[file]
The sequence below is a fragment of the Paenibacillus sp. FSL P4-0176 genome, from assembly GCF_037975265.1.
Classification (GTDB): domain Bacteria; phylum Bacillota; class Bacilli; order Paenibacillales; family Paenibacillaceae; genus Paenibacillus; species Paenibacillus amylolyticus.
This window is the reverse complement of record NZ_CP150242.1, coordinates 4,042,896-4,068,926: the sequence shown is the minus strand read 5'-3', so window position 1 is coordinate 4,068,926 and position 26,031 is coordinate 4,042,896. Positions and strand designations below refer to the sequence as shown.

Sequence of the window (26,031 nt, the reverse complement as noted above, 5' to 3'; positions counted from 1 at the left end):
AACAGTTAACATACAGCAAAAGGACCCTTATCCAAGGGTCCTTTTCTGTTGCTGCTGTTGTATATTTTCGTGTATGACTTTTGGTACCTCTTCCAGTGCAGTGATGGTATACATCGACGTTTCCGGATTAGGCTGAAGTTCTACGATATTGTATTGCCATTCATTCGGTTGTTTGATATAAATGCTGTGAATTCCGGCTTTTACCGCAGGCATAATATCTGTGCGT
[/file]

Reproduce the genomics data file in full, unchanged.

The sequence below is a fragment of the Paenibacillus sp. FSL P4-0176 genome, from assembly GCF_037975265.1.
Classification (GTDB): domain Bacteria; phylum Bacillota; class Bacilli; order Paenibacillales; family Paenibacillaceae; genus Paenibacillus; species Paenibacillus amylolyticus.
This window is the reverse complement of record NZ_CP150242.1, coordinates 4,042,896-4,068,926: the sequence shown is the minus strand read 5'-3', so window position 1 is coordinate 4,068,926 and position 26,031 is coordinate 4,042,896. Positions and strand designations below refer to the sequence as shown.

Sequence of the window (26,031 nt, the reverse complement as noted above, 5' to 3'; positions counted from 1 at the left end):
AACAGTTAACATACAGCAAAAGGACCCTTATCCAAGGGTCCTTTTCTGTTGCTGCTGTTGTATATTTTCGTGTATGACTTTTGGTACCTCTTCCAGTGCAGTGATGGTATACATCGACGTTTCCGGATTAGGCTGAAGTTCTACGATATTGTATTGCCATTCATTCGGTTGTTTGATATAAATGCTGTGAATTCCGGCTTTTACCGCAGGCATAATATCTGTGCGT